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Neuroscientists Identify a Protein That Allows Brain Cells to Dampen Their Sensitivity

January 18, 2016

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Scientists Identify Protein That Allows Brain Cells to Dampen Their Sensitivity

In a newly published study, neuroscientists from MIT identify a protein that allows brain cells to dampen their sensitivity. Strengthening and weakening the connections between neurons, known as synapses, is vital to the brain’s development and everyday function. One way that neurons weaken their synapses is by swallowing up receptors on their surfaces that normally […]

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New Device Harnesses the Energy of Small Bending Motions

January 6, 2016

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New Device Harnesses the Energy of Small Bending Motions

Using a new method based on electrochemical principles, engineers at MIT have developed a new device that could provide electrical power source from walking and other ambient motions. For many applications such as biomedical, mechanical, or environmental monitoring devices, harnessing the energy of small motions could provide a small but virtually unlimited power supply. While […]

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Engineers Develop New Lightweight Metal from Carbide Nanoparticles

December 24, 2015

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Magnesium Infused with Dense Silicon Carbide Nanoparticles

Using magnesium infused with dense silicon carbide nanoparticles, engineers from UCLA have developed an exceptionally strong and lightweight metal that could be used for airplanes, cars, mobile electronics and more. A team led by researchers from the UCLA Henry Samueli School of Engineering and Applied Science has created a super-strong yet light structural metal with […]

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Researchers Improve Bulk Metallic Glass Nanostructures

December 23, 2015

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Guided Evolution of Bulk Metallic Glass Nanostructures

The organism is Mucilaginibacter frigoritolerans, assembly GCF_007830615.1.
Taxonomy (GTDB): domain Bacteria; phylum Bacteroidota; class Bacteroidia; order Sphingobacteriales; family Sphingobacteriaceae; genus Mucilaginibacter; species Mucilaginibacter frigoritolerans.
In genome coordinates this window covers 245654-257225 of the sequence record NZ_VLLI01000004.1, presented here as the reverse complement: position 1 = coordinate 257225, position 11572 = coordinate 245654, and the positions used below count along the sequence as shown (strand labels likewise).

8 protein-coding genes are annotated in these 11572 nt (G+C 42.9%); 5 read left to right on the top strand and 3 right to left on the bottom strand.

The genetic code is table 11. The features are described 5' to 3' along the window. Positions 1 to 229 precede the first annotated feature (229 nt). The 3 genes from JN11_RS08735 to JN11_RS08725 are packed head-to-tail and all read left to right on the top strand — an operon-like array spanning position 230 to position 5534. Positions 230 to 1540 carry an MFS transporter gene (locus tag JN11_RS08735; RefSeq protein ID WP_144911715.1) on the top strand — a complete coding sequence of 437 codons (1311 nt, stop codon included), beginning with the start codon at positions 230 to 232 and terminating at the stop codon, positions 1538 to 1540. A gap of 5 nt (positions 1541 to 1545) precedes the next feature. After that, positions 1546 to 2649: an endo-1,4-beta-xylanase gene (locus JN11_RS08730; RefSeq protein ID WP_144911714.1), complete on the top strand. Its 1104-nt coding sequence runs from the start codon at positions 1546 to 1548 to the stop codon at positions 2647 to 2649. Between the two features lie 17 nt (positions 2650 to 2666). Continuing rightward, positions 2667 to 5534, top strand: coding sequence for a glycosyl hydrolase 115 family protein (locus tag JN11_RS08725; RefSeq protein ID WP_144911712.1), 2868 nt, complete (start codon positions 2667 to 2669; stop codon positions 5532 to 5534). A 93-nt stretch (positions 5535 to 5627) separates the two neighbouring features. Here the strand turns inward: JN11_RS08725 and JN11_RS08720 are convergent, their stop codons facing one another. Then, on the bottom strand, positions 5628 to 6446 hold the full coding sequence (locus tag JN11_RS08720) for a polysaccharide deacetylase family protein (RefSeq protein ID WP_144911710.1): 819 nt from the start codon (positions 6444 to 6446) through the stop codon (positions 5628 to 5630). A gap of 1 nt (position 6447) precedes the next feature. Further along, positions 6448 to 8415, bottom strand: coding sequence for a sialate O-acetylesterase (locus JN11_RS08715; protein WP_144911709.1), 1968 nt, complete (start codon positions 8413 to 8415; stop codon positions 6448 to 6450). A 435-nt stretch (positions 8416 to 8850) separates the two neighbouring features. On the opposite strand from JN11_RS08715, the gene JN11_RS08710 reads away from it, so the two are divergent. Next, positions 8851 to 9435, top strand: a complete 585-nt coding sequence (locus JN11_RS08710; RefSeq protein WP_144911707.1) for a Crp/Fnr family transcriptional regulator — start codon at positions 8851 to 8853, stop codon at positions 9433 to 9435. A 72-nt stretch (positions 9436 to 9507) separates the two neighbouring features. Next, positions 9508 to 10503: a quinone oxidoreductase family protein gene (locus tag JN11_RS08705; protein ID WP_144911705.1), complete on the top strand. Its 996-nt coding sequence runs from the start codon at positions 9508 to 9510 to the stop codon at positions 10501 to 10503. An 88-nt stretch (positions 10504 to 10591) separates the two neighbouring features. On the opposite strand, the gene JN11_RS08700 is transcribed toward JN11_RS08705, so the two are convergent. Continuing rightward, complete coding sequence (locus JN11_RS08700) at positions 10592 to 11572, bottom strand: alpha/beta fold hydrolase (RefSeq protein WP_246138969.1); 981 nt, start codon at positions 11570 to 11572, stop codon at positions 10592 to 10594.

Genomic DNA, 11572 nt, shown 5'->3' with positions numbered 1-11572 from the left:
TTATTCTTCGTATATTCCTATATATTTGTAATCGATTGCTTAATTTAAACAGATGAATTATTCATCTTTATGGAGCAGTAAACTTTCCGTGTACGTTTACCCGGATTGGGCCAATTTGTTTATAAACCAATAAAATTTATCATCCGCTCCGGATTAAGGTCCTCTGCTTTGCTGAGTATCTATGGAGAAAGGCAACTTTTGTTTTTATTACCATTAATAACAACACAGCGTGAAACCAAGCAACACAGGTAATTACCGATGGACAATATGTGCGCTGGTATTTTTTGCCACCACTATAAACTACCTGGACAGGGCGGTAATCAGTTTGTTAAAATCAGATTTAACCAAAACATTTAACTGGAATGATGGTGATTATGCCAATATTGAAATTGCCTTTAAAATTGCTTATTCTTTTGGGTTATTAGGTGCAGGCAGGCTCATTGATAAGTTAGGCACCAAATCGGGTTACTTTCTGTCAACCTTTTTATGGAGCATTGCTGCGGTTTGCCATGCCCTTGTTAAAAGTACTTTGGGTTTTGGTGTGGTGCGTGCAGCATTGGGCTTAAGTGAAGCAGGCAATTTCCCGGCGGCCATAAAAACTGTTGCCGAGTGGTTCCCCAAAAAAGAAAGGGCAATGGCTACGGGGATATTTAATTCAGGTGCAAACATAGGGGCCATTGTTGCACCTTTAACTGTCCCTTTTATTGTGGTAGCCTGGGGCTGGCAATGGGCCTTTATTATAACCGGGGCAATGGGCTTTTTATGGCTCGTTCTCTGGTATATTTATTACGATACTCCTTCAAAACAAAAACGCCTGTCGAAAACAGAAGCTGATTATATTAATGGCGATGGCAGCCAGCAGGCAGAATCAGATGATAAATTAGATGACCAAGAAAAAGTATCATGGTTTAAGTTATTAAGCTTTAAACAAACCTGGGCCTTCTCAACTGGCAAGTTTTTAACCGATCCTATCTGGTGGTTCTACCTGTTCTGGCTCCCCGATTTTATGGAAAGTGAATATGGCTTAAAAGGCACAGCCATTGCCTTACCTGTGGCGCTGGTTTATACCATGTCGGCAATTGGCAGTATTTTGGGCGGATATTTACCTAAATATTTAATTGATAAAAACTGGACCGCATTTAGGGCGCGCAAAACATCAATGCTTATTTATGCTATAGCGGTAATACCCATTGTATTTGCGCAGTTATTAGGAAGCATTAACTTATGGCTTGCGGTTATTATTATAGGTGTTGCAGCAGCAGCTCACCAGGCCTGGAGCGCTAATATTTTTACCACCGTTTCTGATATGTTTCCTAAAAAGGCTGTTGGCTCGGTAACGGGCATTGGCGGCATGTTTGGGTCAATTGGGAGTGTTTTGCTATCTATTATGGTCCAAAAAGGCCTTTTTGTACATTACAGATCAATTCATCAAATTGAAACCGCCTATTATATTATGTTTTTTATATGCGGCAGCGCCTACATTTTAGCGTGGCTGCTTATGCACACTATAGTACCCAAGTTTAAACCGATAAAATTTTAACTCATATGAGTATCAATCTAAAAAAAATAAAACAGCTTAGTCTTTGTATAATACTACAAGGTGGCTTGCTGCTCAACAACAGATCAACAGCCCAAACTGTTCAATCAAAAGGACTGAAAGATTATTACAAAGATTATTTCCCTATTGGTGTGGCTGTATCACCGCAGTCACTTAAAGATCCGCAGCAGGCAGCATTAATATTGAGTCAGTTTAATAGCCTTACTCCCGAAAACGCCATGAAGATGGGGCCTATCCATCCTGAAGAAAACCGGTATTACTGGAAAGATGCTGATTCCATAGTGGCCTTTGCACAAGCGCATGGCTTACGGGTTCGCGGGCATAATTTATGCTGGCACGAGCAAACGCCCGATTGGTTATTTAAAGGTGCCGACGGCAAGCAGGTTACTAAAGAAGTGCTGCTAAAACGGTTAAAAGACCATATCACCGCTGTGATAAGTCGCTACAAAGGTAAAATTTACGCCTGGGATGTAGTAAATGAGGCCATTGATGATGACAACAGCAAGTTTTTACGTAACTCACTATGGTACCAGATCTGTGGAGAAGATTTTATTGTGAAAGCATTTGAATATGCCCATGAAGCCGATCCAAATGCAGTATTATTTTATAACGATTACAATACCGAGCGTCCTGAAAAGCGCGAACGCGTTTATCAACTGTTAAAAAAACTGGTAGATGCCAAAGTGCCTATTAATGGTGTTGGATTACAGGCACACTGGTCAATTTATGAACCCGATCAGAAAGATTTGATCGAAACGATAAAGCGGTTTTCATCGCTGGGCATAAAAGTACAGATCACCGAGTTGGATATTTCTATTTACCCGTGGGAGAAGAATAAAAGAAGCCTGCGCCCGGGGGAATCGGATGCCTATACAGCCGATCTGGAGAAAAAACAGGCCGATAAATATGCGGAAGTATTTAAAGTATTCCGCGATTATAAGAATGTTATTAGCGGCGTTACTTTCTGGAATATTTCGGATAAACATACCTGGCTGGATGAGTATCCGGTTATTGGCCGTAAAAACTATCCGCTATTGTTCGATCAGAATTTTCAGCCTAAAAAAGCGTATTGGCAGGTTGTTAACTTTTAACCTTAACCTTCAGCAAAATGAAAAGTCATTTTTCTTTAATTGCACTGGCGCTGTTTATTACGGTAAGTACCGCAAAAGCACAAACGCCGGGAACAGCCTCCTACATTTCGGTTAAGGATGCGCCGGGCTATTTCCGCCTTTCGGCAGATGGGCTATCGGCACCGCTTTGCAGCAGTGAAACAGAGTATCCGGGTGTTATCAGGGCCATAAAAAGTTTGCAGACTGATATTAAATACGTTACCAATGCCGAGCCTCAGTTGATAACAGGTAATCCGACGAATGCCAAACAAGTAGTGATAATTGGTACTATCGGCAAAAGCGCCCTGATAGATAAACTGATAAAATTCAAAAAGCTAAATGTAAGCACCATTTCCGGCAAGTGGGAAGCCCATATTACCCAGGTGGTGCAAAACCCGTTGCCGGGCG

Scientists from Yale University have figured out a way to refine bulk metallic glasses to improve their electrochemical performance. Results of the research, based in the lab of chemical and environmental engineering professor André D. Taylor, are published in the December 22 issue of Advanced Materials. Bulk metallic glass (BMG), also known as amorphous metal […]

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Scientists Develop a New Class of Superhydrophobic Nanomaterials

December 10, 2015

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New Superhydrophobic Coating Protects Without the Price

Scientists at Rice University have developed a new class of superhydrophobic nanomaterials that might simplify the process of protecting surfaces from water. A material made by scientists at Rice University, the University of Swansea, the University of Bristol and the University of Nice Sophia Antipolis is inexpensive, nontoxic and can be applied to a variety […]

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Lunar Reconnaissance Orbiter Reveals Apollo 16 Booster Rocket Impact Site

December 3, 2015

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LRO Reveals Apollo 16 Booster Rocket Impact Site

NASA’s Lunar Reconnaissance Orbiter views the Apollo 16 S-IVB impact site on the moon. After decades of uncertainty, the Apollo 16 S-IVB impact site on the lunar surface has been identified. S-IVBs were portions of the Saturn V rockets that brought astronauts to the moon. The site was identified in imagery from the high-resolution LROC […]

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Earth’s Geomagnetic Field Intensity is Double the Historical Average

November 24, 2015

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Geomagnetic Field Intensity is Double the Long-Term Historical Average

New research from MIT shows that the Earth’s geomagnetic field intensity is double the long-term historical average, indicating that the current field intensity has a long way to fall before reaching an unstable level that would lead to a reversal. The intensity of Earth’s geomagnetic field has been dropping for the past 200 years, at […]

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MIT Engineers Develop a Shockwave-Based Process for Desalination of Water

November 12, 2015

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New Shockwave-Based Process for Desalination of Water

Chemical engineers from MIT have developed an efficient shockwave-based process to treat salty, brackish or contaminated water to make it usable. As the availability of clean, potable water becomes an increasingly urgent issue in many parts of the world, researchers are searching for new ways to treat salty, brackish or contaminated water to make it […]

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Genetically Reducing AMPK Activity May Prevent Hereditary Hearing Loss

November 9, 2015

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New Genetic Modification May Prevent Hearing Loss

New research from Yale University reveals that genetically reducing AMPK activity delays hereditary hearing loss in mice. Hereditary hearing loss can worsen over time and lead to premature deafness. In a new study, a Yale-led research team successfully applied genetic modification to delay inherited hearing loss in mice. Led by professor of pathology and genetics […]